This paper asks whether assemblage theory provides a useful way of thinking through the challenges of knowledge production for social justice in the context of the relationship between social movement activism and the academy. We begin by describing the problems associated with spatial metaphors that reinforce reified generalities whereby ‘horizontal’ social movements are opposed to hierarchical higher education (HE) institutions. We then give a brief account of DeLanda’s (2006) interpretation of the assemblage, focusing on the concepts of immanence and difference, actual and virtual and de- and re-territorialisation. Having described the problem and sketched out the theoretical context, we move on to consider the analytical value of assemblage theory, focusing on the merits of its materialist anti-essentialism. This leads on to a critical discussion of the ways in which speed and mobility are inscribed with normative value in some political readings of assemblage theory. We argue against the temptation to imbue any particular spatial or temporal mode with normative value. Instead, we suggest that an explicit recognition of time as a universal stake in social justice knowledge production helps us to move beyond discourses that reproduce reified oppositions.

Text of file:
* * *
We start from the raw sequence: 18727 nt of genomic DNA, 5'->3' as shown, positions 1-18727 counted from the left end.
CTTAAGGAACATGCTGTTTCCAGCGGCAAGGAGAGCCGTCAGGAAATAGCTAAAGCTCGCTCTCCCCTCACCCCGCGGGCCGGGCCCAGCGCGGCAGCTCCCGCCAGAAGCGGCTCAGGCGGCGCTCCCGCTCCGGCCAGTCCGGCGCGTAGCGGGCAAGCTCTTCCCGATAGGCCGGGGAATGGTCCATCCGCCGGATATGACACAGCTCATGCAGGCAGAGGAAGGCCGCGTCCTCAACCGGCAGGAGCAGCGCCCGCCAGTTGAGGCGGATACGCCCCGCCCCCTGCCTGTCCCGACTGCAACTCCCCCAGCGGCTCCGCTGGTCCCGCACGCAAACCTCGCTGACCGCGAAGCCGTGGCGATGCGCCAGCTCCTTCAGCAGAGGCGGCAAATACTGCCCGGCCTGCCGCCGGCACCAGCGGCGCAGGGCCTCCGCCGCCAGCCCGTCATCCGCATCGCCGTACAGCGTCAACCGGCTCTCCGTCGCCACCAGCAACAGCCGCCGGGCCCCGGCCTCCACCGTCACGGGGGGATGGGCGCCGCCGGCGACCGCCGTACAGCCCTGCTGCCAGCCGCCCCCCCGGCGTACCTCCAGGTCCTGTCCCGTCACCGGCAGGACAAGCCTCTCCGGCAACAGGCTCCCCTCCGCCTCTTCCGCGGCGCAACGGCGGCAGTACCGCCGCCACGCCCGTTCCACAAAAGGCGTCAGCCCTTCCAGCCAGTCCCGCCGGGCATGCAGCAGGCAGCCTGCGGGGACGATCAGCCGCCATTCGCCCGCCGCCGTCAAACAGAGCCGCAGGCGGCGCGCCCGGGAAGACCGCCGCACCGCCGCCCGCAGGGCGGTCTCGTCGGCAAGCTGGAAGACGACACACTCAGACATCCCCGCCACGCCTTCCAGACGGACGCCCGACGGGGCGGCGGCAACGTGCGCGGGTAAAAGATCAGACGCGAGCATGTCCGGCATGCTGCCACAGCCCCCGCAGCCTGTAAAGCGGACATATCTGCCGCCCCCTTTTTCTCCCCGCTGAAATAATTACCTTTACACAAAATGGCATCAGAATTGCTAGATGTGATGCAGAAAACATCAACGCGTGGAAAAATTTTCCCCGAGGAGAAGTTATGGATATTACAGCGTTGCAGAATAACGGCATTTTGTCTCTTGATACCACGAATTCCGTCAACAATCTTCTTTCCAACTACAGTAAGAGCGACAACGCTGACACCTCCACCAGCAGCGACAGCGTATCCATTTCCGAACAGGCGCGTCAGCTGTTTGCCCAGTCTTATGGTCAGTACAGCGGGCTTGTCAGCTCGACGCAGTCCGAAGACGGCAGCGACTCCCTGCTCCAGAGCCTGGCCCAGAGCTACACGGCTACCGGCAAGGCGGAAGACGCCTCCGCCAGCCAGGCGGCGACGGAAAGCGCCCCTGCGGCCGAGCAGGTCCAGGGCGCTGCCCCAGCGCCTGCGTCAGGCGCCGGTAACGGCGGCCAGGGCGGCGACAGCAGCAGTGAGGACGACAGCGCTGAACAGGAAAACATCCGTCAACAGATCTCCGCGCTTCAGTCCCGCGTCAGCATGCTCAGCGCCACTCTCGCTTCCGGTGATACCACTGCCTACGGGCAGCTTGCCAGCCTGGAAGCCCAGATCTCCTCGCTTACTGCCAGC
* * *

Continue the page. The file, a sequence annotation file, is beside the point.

|Number of pages||24|
|Journal||Ephemera: theory & politics in organisation|
|Publication status||Published - 1 Aug 2017|
- Social Justice
- assemblage theory
- social movement theory
- Higher Education